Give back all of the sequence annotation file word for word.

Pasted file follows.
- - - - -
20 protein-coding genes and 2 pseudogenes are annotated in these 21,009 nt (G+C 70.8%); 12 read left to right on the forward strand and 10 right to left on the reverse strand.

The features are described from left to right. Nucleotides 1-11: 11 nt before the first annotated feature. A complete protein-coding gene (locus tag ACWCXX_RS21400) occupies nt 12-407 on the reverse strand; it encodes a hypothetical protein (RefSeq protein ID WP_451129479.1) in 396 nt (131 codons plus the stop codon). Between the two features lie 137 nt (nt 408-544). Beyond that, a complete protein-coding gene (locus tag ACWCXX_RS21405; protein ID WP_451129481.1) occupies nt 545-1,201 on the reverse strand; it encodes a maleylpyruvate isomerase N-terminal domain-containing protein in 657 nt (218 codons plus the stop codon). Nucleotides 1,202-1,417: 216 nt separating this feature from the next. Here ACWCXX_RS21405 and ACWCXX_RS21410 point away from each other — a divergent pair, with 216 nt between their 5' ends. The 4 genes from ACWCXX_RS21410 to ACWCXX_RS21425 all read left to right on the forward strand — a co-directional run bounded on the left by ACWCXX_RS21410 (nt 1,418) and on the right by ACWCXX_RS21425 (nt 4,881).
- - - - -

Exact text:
20 protein-coding genes and 2 pseudogenes are annotated in these 21,009 nt (G+C 70.8%); 12 read left to right on the forward strand and 10 right to left on the reverse strand.

The features are described from left to right. Nucleotides 1-11: 11 nt before the first annotated feature. A complete protein-coding gene (locus tag ACWCXX_RS21400) occupies nt 12-407 on the reverse strand; it encodes a hypothetical protein (RefSeq protein ID WP_451129479.1) in 396 nt (131 codons plus the stop codon). Between the two features lie 137 nt (nt 408-544). Beyond that, a complete protein-coding gene (locus tag ACWCXX_RS21405; protein ID WP_451129481.1) occupies nt 545-1,201 on the reverse strand; it encodes a maleylpyruvate isomerase N-terminal domain-containing protein in 657 nt (218 codons plus the stop codon). Nucleotides 1,202-1,417: 216 nt separating this feature from the next. Here ACWCXX_RS21405 and ACWCXX_RS21410 point away from each other — a divergent pair, with 216 nt between their 5' ends. The 4 genes from ACWCXX_RS21410 to ACWCXX_RS21425 all read left to right on the forward strand — a co-directional run bounded on the left by ACWCXX_RS21410 (nt 1,418) and on the right by ACWCXX_RS21425 (nt 4,881).